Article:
Fly Tying: Method vs. Material

Same pattern. Same material. Two different methods. Two completely different results
Same pattern. Same material. Two different methods. Two completely different results

In fly fishing, there are many areas where technique is the most important characteristic for success. Technique, or how you fish, is often much more important that what you are fishing with. Meaning how you fish a rod, is more important than what type of rod you are fishing. Or how you fish a fly, is more important than what fly you are fishing. There are thousands of scenarios that this could apply to, however, today I want to talk how technique is a very important characteristic at the fly tying bench.

Often times how a material is used at the vice, is much more important than what the material is. In fly tying, when an angler sees a pattern that they like, the first question asked is almost always “What material is that?”. I think a much more important question is “How are you using that material?”. This applies when trying to imitate different types of aquatic insects. Just one material can be used to imitate many different forms of aquatic insects, when used in different applications.

Dubbing can be used under numerous applications to achieve different goals. A fly could be tied by being dubbed traditionally, dubbed tight or loosely using dubbing wax, laid down on the hook shank and tied on with thread wraps, or spun in a dubbing loop. When considering which application, or technique to use when using a material, a fly tyer should consider the specific purpose of the fly.

For example, there are a variety of ways to tie a Walt’s Worm that could suggest it imitating a variety of different things. This is true even though a Walt’s Worm is tied using one material, Hare’s Ear Dubbing. How you ask? Consider method over material. A crane fly larva (Tipulidae) has a segmented worm like body that is very sleek. To tie a Walt’s Worm to imitate a crane fly larva, a tyer would want to dub the body of the fly very tight to create a sleek body. This can be achieved by traditionally dubbing the body very tight, or using dubbing wax to help twist the dubbing onto the thread tighter before wrapping. A scud (Amphipoda) has many legs which gives the body a very “buggy” look. To tie a Walt’s Worm to imitate a scud, a tyer would want to dub the body very loosely so that it appears “buggy” and “spikey” to imitate the many legs of a scud. This could be achieved by using a dubbing twister in a dubbing loop, or by using dubbing wax to hold the dubbing on the thread loosely before wrapping.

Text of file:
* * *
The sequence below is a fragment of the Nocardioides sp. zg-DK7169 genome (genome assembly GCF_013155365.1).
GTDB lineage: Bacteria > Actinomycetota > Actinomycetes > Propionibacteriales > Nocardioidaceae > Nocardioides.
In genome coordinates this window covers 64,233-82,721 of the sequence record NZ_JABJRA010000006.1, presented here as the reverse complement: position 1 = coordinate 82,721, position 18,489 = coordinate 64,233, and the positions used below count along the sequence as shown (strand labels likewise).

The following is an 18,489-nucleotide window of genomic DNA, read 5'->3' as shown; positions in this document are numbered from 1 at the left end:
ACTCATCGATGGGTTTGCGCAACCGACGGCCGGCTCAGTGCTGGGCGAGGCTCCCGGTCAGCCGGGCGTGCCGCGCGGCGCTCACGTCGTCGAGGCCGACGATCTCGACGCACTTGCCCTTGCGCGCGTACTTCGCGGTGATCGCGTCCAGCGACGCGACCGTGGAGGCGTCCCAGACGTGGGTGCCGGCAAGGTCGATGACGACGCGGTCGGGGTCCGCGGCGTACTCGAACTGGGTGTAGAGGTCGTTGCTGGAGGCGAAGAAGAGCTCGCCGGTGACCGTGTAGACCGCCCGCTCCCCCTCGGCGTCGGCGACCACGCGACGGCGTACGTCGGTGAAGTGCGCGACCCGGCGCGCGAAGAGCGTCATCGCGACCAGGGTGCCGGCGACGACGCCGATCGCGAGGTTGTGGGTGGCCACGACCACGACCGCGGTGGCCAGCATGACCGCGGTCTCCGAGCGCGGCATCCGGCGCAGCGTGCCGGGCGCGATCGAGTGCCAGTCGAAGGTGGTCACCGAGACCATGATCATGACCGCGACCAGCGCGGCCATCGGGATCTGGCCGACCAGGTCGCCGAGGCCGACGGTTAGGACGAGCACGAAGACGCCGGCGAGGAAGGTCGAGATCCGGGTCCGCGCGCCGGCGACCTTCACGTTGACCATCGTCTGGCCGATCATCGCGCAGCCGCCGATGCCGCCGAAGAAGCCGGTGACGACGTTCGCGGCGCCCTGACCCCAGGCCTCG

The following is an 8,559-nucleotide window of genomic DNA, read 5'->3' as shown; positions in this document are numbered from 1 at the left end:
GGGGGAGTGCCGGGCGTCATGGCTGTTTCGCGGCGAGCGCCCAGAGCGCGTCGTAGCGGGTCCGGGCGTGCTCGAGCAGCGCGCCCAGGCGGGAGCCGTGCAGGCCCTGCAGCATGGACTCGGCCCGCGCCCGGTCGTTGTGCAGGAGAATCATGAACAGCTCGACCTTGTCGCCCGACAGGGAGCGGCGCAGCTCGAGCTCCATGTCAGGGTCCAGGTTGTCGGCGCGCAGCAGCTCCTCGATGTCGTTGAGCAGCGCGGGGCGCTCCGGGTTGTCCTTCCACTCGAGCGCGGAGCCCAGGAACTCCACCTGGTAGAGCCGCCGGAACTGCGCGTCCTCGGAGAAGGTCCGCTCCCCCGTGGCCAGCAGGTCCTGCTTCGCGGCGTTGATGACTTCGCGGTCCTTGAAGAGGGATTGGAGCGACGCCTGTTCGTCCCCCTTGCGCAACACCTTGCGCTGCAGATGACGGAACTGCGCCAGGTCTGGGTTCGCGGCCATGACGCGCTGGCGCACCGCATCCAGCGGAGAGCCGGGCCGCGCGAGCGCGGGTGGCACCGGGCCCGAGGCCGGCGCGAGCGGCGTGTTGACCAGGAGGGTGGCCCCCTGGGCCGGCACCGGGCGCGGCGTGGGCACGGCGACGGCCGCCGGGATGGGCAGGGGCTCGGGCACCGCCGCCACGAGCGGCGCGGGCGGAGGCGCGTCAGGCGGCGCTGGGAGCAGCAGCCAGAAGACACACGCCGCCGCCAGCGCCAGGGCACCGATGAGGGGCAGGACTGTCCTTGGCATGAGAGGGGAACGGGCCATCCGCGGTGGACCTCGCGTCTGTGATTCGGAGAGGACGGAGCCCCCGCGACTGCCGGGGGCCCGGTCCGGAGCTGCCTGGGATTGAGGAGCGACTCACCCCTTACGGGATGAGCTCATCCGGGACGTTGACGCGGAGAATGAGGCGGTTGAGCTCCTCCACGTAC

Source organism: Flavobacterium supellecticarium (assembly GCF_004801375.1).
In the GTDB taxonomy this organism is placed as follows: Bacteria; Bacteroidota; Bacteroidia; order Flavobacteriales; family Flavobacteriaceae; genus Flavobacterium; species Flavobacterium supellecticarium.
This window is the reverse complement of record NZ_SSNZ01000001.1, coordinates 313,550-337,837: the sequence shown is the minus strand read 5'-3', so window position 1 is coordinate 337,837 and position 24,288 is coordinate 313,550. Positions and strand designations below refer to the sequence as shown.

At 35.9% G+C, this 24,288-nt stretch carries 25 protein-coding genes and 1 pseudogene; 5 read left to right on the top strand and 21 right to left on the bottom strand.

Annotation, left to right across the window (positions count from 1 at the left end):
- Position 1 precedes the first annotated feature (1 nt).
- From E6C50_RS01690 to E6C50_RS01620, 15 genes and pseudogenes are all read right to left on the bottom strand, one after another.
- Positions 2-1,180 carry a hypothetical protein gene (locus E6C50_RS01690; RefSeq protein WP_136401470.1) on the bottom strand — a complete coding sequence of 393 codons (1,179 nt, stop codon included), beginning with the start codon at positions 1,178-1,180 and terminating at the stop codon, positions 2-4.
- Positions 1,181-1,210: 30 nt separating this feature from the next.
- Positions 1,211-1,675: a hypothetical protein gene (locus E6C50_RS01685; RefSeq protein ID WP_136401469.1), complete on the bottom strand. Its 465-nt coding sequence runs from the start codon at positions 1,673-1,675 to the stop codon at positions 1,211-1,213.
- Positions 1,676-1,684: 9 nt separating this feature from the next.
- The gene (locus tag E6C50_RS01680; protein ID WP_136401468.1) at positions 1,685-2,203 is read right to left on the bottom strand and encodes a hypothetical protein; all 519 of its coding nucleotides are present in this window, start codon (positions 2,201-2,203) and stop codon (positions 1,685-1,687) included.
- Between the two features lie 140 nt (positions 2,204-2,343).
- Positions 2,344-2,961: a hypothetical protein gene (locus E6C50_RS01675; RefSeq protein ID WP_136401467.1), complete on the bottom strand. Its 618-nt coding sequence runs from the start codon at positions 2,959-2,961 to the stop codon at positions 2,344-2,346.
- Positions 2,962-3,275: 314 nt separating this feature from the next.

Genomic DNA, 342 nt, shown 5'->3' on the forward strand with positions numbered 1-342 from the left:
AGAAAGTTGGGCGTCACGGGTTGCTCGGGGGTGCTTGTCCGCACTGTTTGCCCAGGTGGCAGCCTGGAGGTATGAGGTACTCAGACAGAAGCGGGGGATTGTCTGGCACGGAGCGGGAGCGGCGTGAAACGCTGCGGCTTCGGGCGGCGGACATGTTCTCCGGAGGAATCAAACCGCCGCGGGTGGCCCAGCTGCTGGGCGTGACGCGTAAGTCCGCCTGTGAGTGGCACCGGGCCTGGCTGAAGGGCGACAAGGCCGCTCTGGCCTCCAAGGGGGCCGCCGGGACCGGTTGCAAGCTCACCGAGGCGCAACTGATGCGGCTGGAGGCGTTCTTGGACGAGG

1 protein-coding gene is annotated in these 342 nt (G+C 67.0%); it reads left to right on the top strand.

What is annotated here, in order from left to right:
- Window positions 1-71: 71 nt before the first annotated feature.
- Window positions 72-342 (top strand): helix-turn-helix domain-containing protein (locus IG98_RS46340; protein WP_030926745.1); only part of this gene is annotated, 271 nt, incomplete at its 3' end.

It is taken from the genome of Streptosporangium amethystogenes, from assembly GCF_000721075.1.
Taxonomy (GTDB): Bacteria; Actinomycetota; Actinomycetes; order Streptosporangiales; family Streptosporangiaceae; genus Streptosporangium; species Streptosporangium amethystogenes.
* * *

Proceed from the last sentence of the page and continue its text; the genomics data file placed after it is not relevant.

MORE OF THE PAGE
This is just one example of how one material, or one pattern, can be altered to meet the characteristics of very different aquatic insects. The next time you are sitting down at the fly tying bench, consider method over material in order to create the desired characteristics of a fly. Considering method over material will let tyers create a variety of different patterns, with a much smaller arsenal of materials. After all, how you tie a fly is much more important than what material you tie it with.

 

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Information on the Walt’s Worm can be found at www.flyfishersparadise.com.

A great resource to view pictures of aquatic insects can be found at www.troutnut.com.

A great video on how to tie a dubbing loop can be found at www.intheriffle.com.

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